Great music for my photography vlogs
You may or may not know that several years ago I start my own YouTube channel. At first it was just to put up some photo editing tutorials. Then I started adding some photo slideshows. Now slideshows can be a bit boring without music, so I began to look for some I could use to add a little ambience to the videos, and help keep viewers awake. Finding good music, and more to the point the right music, is no easy task let me assure you. But I did eventually find a great resource for music. Hooksounds is a music licensing agency with a difference, and here in this review I’m going to tell you all about them.
In the video editing program I used for making my slideshows my only choice was its limited library of free music. I started with that, but soon ran out of options. As my YouTube channel progressed and I also began to make photography vlogs, travel and hiking videos I needed a better choice of music. Of course I know there are many big music licensing websites out there with a huge selection of music. The thing is though, their music was being used all over YouTube and pretty much everyone’s video had the same tracks. I wanted something different.
Along came Hooksounds
Well, it was already there. I just found it. About two years ago, I stumbled upon the Hooksounds website. Hooksounds is a small music licensing company based in Uruguay. It may just seem like another music licensing agency, but it’s not. This agency is different because all of its music is curated, original and exclusive to Hooksounds. Essentially, that means you won’t find their music anywhere else. I liked that.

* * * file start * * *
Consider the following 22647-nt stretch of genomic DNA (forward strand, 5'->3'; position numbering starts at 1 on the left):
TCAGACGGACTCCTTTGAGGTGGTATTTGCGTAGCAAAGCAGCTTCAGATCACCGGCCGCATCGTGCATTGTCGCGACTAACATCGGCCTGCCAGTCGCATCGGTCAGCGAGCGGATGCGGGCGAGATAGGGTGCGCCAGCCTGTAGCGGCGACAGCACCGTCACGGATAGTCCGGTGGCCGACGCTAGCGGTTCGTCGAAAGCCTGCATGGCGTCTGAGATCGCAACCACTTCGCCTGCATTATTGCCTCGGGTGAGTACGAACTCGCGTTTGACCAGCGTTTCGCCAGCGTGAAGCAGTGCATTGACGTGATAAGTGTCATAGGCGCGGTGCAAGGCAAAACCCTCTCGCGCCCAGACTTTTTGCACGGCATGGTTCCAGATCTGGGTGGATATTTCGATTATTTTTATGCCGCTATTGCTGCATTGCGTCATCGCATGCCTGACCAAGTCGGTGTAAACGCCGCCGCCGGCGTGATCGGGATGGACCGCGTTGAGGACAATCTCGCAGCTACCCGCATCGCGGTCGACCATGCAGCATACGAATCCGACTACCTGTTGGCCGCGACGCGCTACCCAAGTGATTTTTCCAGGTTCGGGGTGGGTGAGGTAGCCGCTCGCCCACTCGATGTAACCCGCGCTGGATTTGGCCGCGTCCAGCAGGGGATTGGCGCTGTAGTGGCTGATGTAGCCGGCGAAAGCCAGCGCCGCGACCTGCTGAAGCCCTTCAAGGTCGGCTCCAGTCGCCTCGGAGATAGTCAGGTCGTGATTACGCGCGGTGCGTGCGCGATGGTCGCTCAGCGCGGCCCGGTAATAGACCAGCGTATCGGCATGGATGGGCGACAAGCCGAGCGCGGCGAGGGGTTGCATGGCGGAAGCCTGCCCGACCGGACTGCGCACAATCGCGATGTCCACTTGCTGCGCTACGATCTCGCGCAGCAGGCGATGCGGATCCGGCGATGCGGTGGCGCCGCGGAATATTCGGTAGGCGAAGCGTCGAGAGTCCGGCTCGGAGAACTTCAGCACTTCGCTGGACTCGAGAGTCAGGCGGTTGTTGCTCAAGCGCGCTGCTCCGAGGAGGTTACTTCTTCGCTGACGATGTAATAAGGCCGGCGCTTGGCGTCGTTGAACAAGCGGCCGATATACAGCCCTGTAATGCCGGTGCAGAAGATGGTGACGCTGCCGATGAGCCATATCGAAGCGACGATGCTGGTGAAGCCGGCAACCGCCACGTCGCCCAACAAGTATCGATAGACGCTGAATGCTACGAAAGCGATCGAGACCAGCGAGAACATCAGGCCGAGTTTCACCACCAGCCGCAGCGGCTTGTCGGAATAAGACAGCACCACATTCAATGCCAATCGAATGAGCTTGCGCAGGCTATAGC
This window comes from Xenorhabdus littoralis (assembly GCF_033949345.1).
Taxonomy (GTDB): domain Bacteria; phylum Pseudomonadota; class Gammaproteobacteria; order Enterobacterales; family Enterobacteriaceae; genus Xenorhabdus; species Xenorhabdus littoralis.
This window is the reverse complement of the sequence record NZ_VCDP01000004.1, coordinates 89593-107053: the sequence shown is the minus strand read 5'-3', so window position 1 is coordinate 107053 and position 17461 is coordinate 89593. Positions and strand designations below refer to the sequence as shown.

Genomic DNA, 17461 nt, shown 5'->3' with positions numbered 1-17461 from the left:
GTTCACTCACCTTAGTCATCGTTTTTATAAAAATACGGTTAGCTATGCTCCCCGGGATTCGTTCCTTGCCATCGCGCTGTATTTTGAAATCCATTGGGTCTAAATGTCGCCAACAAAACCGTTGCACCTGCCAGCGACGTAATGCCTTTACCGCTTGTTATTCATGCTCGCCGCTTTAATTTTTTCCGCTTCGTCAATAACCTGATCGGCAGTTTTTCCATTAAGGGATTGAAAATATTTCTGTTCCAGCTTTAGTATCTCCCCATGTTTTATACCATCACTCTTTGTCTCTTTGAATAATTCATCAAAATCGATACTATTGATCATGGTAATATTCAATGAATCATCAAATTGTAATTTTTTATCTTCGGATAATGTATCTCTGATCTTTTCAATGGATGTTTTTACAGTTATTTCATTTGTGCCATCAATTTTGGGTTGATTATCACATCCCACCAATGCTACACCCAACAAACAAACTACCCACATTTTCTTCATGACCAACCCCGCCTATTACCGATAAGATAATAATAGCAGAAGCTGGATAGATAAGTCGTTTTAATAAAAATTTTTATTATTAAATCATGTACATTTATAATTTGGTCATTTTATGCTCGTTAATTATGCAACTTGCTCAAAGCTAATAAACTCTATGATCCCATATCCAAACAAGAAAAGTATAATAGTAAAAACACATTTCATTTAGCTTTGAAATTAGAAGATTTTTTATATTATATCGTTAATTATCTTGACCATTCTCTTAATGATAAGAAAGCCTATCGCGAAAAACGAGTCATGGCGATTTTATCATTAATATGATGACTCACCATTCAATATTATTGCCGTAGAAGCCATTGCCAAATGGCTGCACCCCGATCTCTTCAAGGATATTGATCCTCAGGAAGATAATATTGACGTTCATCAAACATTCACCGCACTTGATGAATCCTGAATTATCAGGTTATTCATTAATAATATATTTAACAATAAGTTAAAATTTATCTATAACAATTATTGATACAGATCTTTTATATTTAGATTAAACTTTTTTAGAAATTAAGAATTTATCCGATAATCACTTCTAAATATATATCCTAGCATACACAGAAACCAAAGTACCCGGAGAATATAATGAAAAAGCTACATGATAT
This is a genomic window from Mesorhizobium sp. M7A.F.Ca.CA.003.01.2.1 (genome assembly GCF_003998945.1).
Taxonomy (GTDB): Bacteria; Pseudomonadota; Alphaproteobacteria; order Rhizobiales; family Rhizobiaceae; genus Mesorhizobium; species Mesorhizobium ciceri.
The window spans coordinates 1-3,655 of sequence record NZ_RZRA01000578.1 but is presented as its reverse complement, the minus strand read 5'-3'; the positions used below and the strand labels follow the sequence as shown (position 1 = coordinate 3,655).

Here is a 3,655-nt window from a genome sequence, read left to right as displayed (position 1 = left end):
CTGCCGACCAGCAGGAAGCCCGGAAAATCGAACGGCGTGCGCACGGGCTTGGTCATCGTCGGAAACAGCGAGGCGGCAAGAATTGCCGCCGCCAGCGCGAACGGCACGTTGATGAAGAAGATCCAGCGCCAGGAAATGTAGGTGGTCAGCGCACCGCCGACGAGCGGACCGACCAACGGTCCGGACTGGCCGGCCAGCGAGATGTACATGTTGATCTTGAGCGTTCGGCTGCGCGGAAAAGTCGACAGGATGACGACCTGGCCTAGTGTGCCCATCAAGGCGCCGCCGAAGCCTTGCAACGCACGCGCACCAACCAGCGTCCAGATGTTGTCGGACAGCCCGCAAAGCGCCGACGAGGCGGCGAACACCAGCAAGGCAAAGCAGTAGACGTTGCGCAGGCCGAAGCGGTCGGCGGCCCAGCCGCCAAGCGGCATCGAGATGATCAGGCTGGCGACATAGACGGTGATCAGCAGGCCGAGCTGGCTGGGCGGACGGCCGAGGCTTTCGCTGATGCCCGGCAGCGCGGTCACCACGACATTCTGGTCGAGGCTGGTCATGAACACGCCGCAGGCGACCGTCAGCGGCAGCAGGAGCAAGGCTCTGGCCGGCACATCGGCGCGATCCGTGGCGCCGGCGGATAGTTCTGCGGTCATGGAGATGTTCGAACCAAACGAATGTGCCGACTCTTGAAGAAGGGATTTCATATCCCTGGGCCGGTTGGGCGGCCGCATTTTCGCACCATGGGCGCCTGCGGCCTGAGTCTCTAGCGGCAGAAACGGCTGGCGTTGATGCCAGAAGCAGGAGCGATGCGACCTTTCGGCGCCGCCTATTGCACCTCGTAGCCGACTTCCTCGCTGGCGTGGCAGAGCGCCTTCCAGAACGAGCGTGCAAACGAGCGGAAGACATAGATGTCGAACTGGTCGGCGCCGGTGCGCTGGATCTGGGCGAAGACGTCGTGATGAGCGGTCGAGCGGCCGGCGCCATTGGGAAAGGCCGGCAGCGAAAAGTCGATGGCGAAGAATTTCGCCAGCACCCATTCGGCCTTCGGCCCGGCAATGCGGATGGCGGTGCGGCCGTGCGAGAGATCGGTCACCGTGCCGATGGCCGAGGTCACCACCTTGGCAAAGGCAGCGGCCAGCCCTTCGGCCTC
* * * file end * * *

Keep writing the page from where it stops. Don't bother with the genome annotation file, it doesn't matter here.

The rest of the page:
I liked the idea that I could get music that wouldn’t be the same as the thousands of other YouTube videos out there. Okay so I wouldn’t be the only one using their music, but at least I was using something different from the herd.
Of course, it also mattered that the choice of music was fantastic.
Alvaro Angeloro and Veronica Viera started Hooksounds. It began with a couple of tracks that Alvaro himself had composed for some commercial brands. However, they didn’t want to just start another music licensing agency where you could simply license popular stock music from all around the world. Instead they set a goal to curate and offer only original music. To do this, they put out a ‘call to artists’ with the intention of having them compose music solely for Hooksounds. As a result, hundreds of independent artists applied to join and make music for them. They also operate a fair trade policy, and all musicians receive a 70% share of the profits for the music they provide.
Not only do their artists create original music for them, but they can also compose something on request. If you have an idea for a style of music, or perhaps want a custom track for your video they will get it made and add it to their music library.
I found some great tracks for my videos
Something more dramatic
Use and Mention license
- intend to promote a product or service you are trying to sell
- have any affiliate links in the description
- have links to any of your own products you are trying to sell
- be monetized under the YouTube partner program
- in any way be a means to try to make money
Now it can also happen that you get a copyright claim on YouTube even if you are adhering to the terms of the Use and Mention license, or even if you have purchased a license. But before you get upset and delete your video, read on.
I had this problem but soon realised the solution was simple, to dispute it.